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'Juglares' 2017/18

During the campaign period for the EU referendum the British media demonised immigrants with a 700% increase in front page stories about immigration reported in British newspapers compared to the previous year. Almost no stories about migrants were positive and some of the articles resorted to fabricating stories to push their agenda, according to a report by Kings College London. The news in the UK is controlled by a small group of media Barons.


In Medieval Europe news was mostly controlled by the aristocracy. Minstrels in Spain challenged this. The ‘Juglares’ carried with them boards on which the often-illiterate townspeople and peasants, the ‘nobodies’ would draw their news. These were then broadcast by Juglares travelling and displaying the boards in neighbouring towns and villages. This was journalism in its infancy.


Informed by the concept of the ‘Juglares’ in September 2017, I set out on a journey. I walked from Glasgow, home to Dundee via Edinburgh with a rolled-up canvas in a bid to capture the zeitgeist of the central lowlands of Scotland.  I invited people to add their thoughts, feelings, and opinions to my canvas in each town and village I travelled through. These culminated in a display of ideas ranging from personal grievances to motivational comments in a variety of languages.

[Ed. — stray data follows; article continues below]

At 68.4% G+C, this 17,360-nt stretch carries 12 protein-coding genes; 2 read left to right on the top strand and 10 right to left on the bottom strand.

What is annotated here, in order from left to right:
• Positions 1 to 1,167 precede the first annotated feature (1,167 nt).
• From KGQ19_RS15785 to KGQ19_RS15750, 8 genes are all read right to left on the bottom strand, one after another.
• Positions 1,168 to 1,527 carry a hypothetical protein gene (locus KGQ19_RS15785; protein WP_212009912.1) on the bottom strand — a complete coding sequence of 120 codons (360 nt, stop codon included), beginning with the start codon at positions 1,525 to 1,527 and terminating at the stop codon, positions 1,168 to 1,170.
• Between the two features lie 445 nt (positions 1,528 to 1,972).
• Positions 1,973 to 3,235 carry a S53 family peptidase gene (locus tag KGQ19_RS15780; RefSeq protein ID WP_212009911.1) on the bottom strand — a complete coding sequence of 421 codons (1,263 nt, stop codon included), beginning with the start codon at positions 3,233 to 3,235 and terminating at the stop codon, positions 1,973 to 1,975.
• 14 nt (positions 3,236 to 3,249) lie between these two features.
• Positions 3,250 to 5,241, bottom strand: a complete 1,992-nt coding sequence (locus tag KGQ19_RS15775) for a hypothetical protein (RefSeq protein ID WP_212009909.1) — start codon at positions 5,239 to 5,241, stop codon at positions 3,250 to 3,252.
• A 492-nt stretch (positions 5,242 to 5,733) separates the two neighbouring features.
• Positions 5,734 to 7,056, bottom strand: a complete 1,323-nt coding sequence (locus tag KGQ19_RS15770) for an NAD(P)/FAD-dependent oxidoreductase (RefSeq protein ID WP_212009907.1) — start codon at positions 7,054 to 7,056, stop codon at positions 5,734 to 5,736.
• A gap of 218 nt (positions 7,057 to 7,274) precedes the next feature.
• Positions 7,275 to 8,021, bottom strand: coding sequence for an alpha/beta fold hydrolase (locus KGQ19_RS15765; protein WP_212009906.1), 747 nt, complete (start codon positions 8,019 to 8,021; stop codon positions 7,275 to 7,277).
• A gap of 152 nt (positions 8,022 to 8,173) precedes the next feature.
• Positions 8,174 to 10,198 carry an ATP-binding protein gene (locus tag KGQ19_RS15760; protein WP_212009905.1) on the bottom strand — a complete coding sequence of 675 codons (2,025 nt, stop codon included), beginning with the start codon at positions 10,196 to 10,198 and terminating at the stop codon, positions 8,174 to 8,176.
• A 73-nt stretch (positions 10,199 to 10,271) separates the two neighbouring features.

Considering the post-referendum climate, my work illustrates diversity in society. The text on the canvas is written in different languages by people I encountered on my journey from across the globe. This diversity and multiculturalism has shaped our society and our culture into what it is now. It is not only fashion and flavour which have been influenced by the weaving of other traditions into the fabric of our culture, but how people relate to each other, how we educate our children and how we support our elders.  Scotland has welcomed many cultures in our past and hopefully will continue to do so in our future. Should we analyse a snapshot of any given day in the course of our ‘day and daily’ we may be surprised by just how much our lives are influenced by such diversity and multiculturalism.


In a world which employs propaganda to inform the matters which shape our futures, we have a duty to challenge and question those with the loudest voices. The unreliable voice of the media transformed the rarely heard voice of the northern English counties and exploited it to affect change, promising drastic consequences to the UK. The Odyssey tells of sailors who were duped when they heeded the sweet siren song affecting disaster and shipwreck.  The siren song of Brexit was one of xenophobia and intolerance.  It sang of British nationalism and exclusion.

Images and text from the canvas carried on my journey have been inscribed as s decorative relief on the surfaces of the bells, which I’ve cast in Bronze. The handles are made from the wood of a stick I found and carried on my journey. The bells allow the viewer to ring them and declare their news, providing a platform to express themselves regardless of the louder voices.


It is time to learn how to discern the truth of the stories we hear and look to accurate reporting of the many diverse voices.

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